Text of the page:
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Defining 'manhood,' translating 'latte'

Posted by Jan Freeman, keep until April  November 19, 2006 03:02 PM

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The History Channel's three-hour treatment of the Mayflower voyage, "Desperate Crossing" (which airs tonight and repeats all week) may turn out to be terrific. But the tagline for the print ads is a headscratcher:

It was a True Test of Manhood
Even for the Women and Children

Since the traits most in demand for Pilgrims seem to have been disease resistance, endurance, and luck – virtues not especially "manly" in anyone's dictionary -- "manhood" seems like an odd word to choose. And the verbal paradox -- manhood for women! -- adds an incongruously joky note to the otherwise solemn ad. What were they thinking? (Seriously: What were they thinking?)

The jokiness is entirely intentional, on the other hand, in the current Dunkin' Donuts ad mocking Starbucks' menu language. "Is it French? Or is it Italian?" sings the chorus of customers. "Maybe Fritalian?"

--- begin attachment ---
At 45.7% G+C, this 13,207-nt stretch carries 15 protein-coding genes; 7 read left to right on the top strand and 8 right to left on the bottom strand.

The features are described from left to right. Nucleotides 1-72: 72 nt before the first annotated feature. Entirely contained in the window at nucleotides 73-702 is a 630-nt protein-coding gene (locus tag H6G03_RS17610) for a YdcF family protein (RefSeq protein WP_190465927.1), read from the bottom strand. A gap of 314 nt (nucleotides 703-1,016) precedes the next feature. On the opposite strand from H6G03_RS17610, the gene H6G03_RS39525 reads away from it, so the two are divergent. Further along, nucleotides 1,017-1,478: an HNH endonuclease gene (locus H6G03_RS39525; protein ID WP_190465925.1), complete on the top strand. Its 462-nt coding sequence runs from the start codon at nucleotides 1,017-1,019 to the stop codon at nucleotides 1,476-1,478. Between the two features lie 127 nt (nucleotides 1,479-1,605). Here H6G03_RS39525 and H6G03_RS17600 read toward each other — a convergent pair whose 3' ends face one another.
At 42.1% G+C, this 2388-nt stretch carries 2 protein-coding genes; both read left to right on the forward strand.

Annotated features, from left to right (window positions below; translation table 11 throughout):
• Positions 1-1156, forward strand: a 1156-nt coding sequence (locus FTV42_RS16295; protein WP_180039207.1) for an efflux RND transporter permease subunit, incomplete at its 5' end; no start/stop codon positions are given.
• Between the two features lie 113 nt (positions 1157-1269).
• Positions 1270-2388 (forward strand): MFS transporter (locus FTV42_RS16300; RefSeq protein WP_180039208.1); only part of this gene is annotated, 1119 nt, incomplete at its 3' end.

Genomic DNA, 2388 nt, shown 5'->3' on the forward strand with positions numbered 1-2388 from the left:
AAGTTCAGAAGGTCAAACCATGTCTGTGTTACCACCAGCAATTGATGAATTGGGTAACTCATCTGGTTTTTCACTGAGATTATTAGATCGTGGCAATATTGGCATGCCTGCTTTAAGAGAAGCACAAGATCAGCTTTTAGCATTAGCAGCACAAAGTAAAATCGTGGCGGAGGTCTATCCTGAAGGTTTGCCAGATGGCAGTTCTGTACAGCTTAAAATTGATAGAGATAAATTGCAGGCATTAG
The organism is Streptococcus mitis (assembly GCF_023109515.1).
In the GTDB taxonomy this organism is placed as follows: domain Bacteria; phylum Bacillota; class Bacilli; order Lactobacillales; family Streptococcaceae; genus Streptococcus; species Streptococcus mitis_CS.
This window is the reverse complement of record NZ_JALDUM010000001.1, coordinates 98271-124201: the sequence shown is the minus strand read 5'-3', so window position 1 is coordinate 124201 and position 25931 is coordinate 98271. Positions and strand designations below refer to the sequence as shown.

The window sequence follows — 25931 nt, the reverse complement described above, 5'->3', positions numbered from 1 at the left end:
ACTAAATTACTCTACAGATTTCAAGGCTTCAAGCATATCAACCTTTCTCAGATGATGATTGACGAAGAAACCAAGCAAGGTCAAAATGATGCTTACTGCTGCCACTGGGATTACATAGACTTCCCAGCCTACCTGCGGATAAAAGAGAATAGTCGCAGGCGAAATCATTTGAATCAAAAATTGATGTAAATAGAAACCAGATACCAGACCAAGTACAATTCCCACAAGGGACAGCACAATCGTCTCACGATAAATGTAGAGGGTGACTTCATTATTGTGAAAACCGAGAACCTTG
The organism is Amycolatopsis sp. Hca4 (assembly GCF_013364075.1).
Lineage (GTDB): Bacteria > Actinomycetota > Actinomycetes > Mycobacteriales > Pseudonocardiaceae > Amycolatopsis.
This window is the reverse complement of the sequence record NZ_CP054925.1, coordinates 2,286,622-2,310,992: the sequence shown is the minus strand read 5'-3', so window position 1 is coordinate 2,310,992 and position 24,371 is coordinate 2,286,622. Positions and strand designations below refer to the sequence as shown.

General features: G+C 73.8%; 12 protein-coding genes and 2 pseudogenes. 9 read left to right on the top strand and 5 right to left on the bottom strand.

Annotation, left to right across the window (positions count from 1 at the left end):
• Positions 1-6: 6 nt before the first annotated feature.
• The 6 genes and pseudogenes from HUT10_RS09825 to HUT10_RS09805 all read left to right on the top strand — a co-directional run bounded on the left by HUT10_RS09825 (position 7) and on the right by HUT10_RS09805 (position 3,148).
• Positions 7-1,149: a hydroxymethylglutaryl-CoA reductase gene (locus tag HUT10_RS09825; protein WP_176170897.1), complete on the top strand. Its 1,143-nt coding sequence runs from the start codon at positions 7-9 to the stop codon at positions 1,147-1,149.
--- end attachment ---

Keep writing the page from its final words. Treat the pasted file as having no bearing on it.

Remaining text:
The punchline: "Delicious lattes from Dunkin' Donuts. You order them in English, not Fritalian."

Wait -- you order "lattes" in English?

OK, "latte" is English, in a sense; it's in our dictionaries, defined as the short form of Italian caffe latte. But it's not fully assimilated English, like "ghetto" and "casino." We cook fettuccine al dente, but we don't brush our "dente" with Colgate. And we order lattes, but we don't call the milk in the fridge "latte." So DD gets points for humor -- but it loses a few for its fuzzy linguistic logic.

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About brainiac Brainiac is the daily blog of the Globe's Sunday Ideas section, covering news and delights from the worlds of art, science, literature, history, design, and more. You can follow us on Twitter @GlobeIdeas.
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